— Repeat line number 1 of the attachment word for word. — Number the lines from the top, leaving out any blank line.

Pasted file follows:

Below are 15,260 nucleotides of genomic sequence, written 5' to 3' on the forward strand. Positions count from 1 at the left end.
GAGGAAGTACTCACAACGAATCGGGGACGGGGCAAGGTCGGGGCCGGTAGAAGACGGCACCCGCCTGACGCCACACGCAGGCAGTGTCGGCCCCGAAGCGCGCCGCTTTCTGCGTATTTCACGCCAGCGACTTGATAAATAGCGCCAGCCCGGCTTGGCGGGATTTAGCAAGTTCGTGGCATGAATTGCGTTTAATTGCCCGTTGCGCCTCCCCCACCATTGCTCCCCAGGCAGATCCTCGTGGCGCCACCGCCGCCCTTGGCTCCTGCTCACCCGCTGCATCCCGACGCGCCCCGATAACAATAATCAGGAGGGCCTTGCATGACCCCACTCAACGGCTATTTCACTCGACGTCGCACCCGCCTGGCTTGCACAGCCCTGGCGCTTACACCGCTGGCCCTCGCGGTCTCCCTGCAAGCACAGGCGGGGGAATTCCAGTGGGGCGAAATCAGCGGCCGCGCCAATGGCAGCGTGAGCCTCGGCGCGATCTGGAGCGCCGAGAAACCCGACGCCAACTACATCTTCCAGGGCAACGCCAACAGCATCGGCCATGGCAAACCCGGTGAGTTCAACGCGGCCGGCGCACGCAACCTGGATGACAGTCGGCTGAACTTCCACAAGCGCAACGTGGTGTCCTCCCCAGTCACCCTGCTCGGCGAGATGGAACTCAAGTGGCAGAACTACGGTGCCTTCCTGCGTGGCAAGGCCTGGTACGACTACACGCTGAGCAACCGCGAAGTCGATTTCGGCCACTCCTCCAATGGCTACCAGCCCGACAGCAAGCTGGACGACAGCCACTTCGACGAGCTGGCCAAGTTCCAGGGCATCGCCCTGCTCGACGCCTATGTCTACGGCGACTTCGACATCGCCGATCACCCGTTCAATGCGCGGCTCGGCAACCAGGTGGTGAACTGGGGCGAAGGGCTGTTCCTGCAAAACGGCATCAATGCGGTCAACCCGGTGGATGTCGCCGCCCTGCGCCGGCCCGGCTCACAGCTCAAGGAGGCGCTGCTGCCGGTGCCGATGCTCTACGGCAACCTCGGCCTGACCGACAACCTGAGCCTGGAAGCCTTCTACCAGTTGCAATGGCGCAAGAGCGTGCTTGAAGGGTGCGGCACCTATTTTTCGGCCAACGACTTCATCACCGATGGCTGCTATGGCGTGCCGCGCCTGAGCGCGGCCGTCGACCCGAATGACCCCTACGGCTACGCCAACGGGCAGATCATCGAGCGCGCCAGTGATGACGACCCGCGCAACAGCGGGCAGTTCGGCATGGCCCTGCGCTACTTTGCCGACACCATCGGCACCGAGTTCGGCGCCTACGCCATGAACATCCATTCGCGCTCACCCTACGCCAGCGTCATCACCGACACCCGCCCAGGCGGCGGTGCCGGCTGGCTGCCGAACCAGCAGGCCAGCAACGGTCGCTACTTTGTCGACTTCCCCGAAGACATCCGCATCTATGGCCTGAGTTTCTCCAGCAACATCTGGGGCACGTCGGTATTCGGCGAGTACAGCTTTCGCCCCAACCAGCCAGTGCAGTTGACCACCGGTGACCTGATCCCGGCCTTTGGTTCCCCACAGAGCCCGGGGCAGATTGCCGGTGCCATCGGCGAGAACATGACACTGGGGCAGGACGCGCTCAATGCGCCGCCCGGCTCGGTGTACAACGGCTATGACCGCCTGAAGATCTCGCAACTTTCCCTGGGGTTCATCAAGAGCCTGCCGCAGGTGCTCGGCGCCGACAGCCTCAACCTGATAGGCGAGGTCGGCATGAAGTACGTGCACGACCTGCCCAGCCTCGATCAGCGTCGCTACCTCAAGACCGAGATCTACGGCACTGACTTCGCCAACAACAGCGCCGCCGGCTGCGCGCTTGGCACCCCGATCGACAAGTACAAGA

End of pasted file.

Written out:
Below are 15,260 nucleotides of genomic sequence, written 5' to 3' on the forward strand. Positions count from 1 at the left end.